The House yesterday approved overwhelmingly a bill under which the government would continue to provide a financial backstop to insurance companies in the event of another terrorist attack.
Rep. Michael G. Oxley (R-Ohio), chairman of the House Financial Services Committee, called the bipartisan 371 to 49 vote "the legislative process at its best," but it sets up potentially difficult negotiations with the Senate to work out differences with that chamber's bill.
The Bush administration strongly favors the more restrictive Senate bill, reiterating its view in a policy statement yesterday that the House measure "does not meet [White House] reform objectives."
Both bills would extend the 2002 Terrorism Risk Insurance Act for two years. That program expires Dec. 31, and insurers and other business interests are pressing hard for congressional action before that date.
Both measures would increase the level at which losses would trigger federal payments. That trigger is $5 million under current law and would rise to $50 million in 2006 and $100 million in 2007 under the pending bills. Deductibles that must be paid by insurers would rise to 20 percent from 15 percent.
But the House bill extends coverage to group life insurance, which is not covered under the expiring program. It also adds domestic terrorism to the acts covered; current law limits the protection to attacks by terrorists from other countries. And it separates deductibles for different types of coverage, which critics say increases potential claims on the program.
The administration has argued for months that the private insurance market can provide the necessary reinsurance, but, it said yesterday, "the continued presence of a federally backed subsidy crowds out private market initiatives and impedes the development of innovative, risk-sharing private market solutions."
But Oxley and other backers in the House said their measure, in contrast to the Senate bill, requires that insurers pay the government back in full if they tap the program.
The House bill would allow for a smooth transition to a fully private market system, they said, while assuring in the meantime that insurers remain able to pay claims if terrorists strike.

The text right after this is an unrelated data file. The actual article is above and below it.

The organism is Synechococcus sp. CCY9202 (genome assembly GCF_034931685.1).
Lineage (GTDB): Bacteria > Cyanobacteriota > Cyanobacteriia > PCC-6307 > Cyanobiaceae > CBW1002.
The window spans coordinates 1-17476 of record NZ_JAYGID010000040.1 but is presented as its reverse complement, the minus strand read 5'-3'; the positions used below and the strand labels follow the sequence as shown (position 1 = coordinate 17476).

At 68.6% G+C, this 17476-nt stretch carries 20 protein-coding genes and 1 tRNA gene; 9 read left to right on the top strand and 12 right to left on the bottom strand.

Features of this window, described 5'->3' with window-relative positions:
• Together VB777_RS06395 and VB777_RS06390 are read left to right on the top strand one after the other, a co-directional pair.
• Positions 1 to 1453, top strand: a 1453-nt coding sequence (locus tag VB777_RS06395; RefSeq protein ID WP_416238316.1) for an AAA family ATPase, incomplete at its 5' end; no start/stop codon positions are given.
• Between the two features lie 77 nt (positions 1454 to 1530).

The House bill has broad support from business interests, including commercial property owners, developers, lenders and insurers, as well as House members representing areas that have been or might be terrorist targets.
The Coalition to Insure Against Terrorism, an alliance of builders, lenders, hoteliers, retailers, utilities and other businesses, endorsed the House bill yesterday, saying in a statement, "If enacted, this legislation will ensure that the nation's workers and businesses will be able to secure adequate and affordable insurance coverage against terrorism after the end of 2005."
Some consumer groups, however, argue that the measure is a handout to insurers.
The Consumer Federation of America said that "the two-year expansion of TRIA required in [the House bill] H.R. 4314 would cost taxpayers a total of $3.3 billion in new subsidies, in addition to the $2.8 billion insurers have already received. This is because insurers do not have to pay premiums for the reinsurance coverage provided by taxpayers under TRIA."
"It is unbelievable that the House would vote to expand TRIA when insurance profits are skyrocketing, commercial insurance rates are sinking and beleaguered taxpayers still face growing budget deficits," said J. Robert Hunter, CFA'S director of insurance.